A Final Word
Categories: OFFICERS' RESERVE CORPS
Military Handbooks: The Plattsburg Manual
Now it is proper to consider your relation to your immediate superiors.
You have no business commanding unless you have first learned how to
obey. The finer the training and caliber of an officer, the more
sensitive is he to the wishes of his commanding officer, however,
informally they may be expressed.
The ideal officer is a Christian gentleman who has no task too small to
m, whose country's welfare is above his own, ready for
any sacrifice great or small; whose thoughtfulness and efficiency last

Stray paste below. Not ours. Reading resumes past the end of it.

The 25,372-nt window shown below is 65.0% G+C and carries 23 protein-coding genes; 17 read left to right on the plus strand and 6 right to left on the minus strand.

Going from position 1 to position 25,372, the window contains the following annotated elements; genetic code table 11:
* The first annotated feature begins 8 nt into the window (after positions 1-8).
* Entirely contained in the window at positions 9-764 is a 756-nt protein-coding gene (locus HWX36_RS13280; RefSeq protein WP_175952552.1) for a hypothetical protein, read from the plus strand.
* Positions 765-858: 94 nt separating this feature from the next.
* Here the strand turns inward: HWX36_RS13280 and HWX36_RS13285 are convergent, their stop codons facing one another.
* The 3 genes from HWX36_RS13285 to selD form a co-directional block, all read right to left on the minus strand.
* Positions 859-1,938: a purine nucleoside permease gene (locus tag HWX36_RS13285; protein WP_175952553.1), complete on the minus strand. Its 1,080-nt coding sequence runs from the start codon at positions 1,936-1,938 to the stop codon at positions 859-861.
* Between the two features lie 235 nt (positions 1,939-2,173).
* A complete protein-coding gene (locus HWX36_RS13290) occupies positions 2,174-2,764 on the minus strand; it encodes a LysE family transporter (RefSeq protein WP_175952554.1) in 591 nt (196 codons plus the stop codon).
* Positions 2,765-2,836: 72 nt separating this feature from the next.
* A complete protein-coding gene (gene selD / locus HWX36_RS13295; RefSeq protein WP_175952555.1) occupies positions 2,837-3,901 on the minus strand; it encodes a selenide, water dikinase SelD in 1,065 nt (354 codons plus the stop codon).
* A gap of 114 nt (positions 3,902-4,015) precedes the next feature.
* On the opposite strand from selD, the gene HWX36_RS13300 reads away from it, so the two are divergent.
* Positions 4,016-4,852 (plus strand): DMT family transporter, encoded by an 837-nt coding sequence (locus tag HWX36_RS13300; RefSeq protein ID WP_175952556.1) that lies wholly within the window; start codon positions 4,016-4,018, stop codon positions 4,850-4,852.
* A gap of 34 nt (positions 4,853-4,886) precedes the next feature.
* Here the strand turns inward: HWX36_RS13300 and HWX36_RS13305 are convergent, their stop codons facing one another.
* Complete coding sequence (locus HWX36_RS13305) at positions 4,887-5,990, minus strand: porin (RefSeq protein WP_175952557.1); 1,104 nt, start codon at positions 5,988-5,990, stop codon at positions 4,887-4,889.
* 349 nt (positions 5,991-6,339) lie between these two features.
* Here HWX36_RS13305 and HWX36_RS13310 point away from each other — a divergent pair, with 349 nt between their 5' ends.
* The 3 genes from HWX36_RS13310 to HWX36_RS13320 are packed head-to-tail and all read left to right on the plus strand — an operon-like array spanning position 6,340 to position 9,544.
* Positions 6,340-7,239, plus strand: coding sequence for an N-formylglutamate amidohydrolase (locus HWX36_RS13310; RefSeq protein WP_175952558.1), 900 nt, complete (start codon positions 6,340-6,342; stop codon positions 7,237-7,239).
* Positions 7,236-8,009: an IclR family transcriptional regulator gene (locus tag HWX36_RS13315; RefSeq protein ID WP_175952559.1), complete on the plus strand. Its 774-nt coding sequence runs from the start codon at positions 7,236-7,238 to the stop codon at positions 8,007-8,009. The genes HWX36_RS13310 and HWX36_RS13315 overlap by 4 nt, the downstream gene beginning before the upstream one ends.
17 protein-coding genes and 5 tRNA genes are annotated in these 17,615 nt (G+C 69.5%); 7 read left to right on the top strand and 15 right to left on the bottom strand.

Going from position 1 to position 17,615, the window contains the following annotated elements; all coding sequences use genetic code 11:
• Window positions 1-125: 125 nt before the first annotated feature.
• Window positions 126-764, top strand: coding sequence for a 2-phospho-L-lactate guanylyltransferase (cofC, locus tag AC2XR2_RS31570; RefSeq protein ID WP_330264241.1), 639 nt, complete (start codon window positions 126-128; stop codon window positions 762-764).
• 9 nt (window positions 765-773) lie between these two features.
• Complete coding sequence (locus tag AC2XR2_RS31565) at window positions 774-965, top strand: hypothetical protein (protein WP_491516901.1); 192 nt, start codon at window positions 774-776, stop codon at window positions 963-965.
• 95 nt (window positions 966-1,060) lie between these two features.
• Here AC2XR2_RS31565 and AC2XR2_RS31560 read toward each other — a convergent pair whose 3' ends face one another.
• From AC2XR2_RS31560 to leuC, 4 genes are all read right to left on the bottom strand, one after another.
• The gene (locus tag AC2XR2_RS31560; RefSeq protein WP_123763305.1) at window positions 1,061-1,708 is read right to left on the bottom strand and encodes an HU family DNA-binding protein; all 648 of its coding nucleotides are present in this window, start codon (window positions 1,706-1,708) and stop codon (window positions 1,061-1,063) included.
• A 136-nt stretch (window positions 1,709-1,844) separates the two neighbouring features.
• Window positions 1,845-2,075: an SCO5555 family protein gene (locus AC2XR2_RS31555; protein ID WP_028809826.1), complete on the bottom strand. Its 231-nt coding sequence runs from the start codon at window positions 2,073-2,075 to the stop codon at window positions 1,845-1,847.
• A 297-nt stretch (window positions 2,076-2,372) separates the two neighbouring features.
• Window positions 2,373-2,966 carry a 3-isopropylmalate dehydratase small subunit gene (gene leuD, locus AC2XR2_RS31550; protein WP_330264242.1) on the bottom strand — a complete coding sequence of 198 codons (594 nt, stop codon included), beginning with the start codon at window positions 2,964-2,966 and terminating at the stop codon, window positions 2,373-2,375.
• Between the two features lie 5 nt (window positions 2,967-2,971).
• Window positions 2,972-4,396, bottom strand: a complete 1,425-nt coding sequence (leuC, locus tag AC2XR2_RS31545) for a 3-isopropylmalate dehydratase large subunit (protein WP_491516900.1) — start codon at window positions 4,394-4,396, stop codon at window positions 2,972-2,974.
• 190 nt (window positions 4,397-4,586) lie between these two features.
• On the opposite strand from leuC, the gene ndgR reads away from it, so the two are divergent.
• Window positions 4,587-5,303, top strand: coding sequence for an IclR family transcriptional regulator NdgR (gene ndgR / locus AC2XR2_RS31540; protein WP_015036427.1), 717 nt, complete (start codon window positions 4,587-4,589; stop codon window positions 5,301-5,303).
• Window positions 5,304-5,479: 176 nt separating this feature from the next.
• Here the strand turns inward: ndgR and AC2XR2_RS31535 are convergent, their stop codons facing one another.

twenty-four hours a day, whose relations with his superiors are based on
modesty, cheerfulness, and loyalty.
A message from the Father and Mother whose son is to serve under you:
I want my boy to do his bit. I want him to willingly submit to all
sacrifices. I don't limit them. I expect him to become efficient. I
expect him to obey orders. That means all orders. Wrong orders as well
as right orders.
But I want him to have a fighting chance. I don't want him to serve
under an inefficient officer who is playing to the galleries; who is in
the habit of doing things wrong instead of right. If the worst should
come, I want my boy to perish for a good cause. I don't want there to be
any blunders about it.
In willingly placing my boy under your orders, I charge you with a
sacred task. I charge you to lead him efficiently.